The Japanese government is supporting a web-TV infrastructure that will distribute programs via broadband, fiber-optic networks using internet protocol (IP) technology.
Traditional TV broadcasters are not happy at the government's proactivity. They fear that internet broadcasts could undermine the industry status quo whereby broadcasters are licensed to serve a single prefecture.
The old brigade stand to lose viewers in their droves if internet protocol broadcasters are allowed to offer programs from TV stations outside their prefecture base . Fewer viewers would impact adversely on regional ad revenues.
However, the Ministry of Internal Affairs and Communications has allocated ¥1.8 billion ($15.3m; €12.4m; £8.6m) in its fiscal 2006 budget to accelerate experiments in transmitting digital terrestrial programming to households via IP technology.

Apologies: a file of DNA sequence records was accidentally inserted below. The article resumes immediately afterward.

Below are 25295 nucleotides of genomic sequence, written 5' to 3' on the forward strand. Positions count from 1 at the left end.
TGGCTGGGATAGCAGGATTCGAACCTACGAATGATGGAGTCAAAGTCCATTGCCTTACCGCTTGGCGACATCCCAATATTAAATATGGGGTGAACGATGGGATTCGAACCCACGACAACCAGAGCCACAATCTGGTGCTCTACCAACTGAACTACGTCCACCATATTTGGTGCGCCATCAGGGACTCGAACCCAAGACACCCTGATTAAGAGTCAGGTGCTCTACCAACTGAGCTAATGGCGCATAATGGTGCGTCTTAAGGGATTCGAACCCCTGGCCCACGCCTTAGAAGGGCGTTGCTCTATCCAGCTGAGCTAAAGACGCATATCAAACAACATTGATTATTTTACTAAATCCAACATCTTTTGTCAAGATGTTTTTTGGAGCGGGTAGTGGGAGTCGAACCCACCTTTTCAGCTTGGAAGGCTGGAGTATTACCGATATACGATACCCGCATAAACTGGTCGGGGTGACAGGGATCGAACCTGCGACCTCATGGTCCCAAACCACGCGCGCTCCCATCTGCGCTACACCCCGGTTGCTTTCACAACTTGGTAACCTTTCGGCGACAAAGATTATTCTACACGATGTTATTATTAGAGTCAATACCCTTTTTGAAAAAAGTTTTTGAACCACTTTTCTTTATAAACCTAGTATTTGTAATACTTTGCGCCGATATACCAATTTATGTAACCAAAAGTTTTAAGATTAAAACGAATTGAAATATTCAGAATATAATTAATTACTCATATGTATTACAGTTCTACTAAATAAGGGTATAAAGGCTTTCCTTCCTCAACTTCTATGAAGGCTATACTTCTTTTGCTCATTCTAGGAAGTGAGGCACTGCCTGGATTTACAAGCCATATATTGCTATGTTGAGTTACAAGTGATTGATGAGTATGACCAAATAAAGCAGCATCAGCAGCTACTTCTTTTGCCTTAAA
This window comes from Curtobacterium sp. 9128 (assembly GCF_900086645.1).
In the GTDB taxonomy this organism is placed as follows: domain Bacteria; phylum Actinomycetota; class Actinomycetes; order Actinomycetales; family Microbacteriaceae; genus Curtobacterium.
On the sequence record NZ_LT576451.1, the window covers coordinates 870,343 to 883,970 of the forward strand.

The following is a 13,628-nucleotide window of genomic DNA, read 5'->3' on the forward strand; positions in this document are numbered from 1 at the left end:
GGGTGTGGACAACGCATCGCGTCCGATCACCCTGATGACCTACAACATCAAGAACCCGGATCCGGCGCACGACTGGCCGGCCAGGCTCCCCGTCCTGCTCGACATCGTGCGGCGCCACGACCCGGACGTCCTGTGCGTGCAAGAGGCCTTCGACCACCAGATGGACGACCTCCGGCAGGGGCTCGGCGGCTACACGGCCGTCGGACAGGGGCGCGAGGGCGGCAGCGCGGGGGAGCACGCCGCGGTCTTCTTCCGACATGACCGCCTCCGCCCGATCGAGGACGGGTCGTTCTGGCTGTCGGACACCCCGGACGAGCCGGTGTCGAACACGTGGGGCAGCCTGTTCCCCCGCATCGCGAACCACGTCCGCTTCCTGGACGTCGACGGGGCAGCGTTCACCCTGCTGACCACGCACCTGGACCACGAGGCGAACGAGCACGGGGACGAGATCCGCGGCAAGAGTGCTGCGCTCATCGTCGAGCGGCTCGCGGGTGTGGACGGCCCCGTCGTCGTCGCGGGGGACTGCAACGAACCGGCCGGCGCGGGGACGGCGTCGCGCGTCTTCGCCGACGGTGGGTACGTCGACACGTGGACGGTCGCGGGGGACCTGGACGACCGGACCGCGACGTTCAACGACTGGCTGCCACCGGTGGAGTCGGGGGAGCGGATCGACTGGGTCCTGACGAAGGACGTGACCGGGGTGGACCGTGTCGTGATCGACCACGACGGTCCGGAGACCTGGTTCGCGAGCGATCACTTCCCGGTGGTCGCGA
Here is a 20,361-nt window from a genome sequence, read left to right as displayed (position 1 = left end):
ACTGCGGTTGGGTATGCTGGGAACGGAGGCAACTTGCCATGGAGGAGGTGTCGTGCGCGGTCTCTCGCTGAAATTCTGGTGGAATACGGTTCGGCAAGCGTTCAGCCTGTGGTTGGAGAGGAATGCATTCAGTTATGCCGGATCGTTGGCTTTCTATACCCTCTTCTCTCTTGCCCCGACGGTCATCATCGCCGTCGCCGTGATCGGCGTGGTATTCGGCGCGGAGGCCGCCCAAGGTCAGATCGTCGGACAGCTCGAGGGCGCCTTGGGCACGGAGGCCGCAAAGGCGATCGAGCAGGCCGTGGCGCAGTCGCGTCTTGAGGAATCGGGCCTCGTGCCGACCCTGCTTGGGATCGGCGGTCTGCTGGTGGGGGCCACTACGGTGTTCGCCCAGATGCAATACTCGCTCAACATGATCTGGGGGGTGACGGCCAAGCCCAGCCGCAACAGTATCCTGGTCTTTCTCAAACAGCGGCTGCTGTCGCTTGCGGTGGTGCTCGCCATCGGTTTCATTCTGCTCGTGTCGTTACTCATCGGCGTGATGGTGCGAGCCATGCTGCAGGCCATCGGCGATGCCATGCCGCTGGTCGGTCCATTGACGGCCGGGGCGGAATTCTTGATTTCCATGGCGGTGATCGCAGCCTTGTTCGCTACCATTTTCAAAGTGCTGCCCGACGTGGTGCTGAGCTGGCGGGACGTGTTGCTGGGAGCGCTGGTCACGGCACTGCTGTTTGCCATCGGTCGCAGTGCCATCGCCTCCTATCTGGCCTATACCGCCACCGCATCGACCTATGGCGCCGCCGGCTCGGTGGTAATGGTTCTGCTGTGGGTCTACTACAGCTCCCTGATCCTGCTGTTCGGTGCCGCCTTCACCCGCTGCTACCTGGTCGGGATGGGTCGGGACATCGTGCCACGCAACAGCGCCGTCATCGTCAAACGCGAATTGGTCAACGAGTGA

The ministry expects distribution of standard-quality digital TV programs to begin by the end of this year, at the earliest, and commercial distribution of high-definition versions in 2008.
Although TV broadcasters admit IP broadcasting will help them achieve their objective of digitizing terrestrial services, their support for the technology is conditional.
"We will cooperate if the government guarantees that IP broadcasters will be licensed to provide their services only within specified areas," a TV station official said.
Data sourced from Asahi Shimbun Online; additional content by WARC staff